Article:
On the Cover
September-October 2008 Volume 96, Number 5
The past half-century has witnessed incredible advances in the capabilities of satellites, leading to unprecedented insights into our planet. As Andy J. Tatem, Scott J. Goetz and Simon I. Hay report in "Fifty Years of Earth-observation Satellites," these devices, now numbering more than 150, are essential for monitoring events both natural and influenced by human activities, such as the El Nino Southern Oscillation. ...
The process known as group selection was once accepted unthinkingly, then was widely discredited; it's time for a more discriminating assessment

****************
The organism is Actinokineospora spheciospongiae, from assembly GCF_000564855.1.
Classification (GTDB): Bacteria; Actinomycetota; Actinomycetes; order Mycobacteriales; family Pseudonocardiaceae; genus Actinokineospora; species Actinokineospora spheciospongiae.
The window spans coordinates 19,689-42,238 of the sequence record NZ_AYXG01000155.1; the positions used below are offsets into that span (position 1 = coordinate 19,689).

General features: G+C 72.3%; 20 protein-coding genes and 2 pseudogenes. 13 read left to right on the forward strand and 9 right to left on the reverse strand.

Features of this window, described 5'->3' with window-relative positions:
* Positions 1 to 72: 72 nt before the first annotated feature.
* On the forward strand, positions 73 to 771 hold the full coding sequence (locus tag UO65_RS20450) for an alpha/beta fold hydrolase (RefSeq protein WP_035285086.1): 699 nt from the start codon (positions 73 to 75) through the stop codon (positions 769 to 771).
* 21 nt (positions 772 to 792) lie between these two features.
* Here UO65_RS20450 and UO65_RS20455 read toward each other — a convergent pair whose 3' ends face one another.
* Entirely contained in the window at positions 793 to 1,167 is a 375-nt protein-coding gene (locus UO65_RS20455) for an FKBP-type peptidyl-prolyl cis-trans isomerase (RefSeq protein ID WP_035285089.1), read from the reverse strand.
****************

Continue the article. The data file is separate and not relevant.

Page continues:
Views from space have led to countless advances on the ground in both scientific knowledge and daily life
Rational thinking about water may be key to ensuring a clean, plentiful supply
The curiosity of biochemists, mixed with some obvious economic incentives, created a family of powerful cardiovascular drugs
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A review of Why Aren't More Women in Science?: Top Researchers Debate the Evidence, edited by Stephen J. Ceci and Wendy M. Williams, and Motherhood, the Elephant in the Laboratory: Women Scientists Speak Out, edited by Emily Monosson. The divisions in power that pervade modern institutions and assumptions can be changed, says Schiebinger
See all book reviews for this issue.